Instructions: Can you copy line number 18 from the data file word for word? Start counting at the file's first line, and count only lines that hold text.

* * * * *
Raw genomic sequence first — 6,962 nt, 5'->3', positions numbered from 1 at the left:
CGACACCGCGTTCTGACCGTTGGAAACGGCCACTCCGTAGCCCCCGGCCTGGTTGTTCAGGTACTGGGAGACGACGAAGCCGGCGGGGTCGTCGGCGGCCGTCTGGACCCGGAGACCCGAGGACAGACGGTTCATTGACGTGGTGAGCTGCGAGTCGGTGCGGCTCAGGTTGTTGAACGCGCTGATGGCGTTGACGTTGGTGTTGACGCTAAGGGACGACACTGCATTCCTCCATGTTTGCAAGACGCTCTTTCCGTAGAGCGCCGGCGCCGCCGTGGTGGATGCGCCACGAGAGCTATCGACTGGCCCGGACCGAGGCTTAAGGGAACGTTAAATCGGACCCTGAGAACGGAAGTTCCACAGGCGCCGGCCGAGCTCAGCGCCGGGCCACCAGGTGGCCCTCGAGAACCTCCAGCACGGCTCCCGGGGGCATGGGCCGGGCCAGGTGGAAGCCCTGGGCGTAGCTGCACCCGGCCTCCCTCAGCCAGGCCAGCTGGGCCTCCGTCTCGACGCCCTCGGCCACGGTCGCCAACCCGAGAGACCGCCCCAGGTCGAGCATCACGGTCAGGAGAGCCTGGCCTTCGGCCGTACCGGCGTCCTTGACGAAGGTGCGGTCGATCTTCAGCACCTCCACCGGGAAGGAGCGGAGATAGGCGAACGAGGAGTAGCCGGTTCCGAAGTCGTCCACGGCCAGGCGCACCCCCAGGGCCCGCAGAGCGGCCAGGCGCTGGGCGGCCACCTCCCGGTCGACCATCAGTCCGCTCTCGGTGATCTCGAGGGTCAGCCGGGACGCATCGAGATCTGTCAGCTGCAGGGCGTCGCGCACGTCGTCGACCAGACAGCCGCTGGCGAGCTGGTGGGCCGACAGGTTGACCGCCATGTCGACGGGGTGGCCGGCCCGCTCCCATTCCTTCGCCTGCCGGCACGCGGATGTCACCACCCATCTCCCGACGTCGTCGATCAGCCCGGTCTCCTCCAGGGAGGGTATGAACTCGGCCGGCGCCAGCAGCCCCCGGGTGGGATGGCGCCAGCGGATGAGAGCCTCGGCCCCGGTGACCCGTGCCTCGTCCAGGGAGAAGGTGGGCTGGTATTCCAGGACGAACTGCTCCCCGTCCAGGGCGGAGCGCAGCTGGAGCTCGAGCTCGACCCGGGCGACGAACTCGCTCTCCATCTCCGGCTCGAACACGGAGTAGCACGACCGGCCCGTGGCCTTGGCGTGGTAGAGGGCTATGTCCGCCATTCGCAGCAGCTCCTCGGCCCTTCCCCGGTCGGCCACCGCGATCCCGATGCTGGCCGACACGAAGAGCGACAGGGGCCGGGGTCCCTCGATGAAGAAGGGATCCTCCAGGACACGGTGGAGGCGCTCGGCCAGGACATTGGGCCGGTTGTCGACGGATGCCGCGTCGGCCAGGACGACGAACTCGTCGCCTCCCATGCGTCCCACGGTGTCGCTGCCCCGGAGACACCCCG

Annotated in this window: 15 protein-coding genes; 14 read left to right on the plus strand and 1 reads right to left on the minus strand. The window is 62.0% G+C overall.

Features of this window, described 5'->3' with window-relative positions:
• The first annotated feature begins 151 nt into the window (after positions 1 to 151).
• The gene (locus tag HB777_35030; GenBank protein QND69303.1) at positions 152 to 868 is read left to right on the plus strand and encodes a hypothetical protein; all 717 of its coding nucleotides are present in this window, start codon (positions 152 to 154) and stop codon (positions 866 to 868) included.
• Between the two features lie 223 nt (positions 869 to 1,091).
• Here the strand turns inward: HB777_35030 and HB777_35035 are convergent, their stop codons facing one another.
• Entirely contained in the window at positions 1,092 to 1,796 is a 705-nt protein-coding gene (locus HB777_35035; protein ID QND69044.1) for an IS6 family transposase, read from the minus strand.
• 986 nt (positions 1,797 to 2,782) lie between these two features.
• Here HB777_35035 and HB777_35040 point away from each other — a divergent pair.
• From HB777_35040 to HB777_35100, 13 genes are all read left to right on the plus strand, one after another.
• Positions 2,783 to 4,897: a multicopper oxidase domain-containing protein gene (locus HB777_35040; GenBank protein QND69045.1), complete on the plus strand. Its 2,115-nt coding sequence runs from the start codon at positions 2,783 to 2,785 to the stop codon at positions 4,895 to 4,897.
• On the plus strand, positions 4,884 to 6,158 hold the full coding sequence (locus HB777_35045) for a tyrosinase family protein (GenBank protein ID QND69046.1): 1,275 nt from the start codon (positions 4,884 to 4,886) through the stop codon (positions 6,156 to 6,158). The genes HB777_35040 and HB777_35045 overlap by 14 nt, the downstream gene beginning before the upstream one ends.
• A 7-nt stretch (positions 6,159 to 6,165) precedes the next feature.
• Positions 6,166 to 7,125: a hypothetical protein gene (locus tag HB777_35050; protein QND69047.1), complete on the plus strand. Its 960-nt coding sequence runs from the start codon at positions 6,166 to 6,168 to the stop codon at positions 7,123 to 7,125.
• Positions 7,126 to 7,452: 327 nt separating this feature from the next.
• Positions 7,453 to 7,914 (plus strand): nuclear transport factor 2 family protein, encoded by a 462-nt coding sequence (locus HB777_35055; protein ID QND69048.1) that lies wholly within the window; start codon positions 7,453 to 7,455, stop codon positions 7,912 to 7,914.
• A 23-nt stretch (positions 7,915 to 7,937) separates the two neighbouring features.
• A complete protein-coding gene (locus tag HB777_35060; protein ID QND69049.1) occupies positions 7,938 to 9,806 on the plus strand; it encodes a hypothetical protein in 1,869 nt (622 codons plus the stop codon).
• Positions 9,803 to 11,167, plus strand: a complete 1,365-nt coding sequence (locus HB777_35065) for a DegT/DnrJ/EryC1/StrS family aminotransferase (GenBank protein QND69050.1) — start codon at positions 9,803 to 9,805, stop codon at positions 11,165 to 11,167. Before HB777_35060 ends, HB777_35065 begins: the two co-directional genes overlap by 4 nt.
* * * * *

• Positions 7,453 to 7,914 (plus strand): nuclear transport factor 2 family protein, encoded by a 462-nt coding sequence (locus HB777_35055; protein ID QND69048.1) that lies wholly within the window; start codon positions 7,453 to 7,455, stop codon positions 7,912 to 7,914.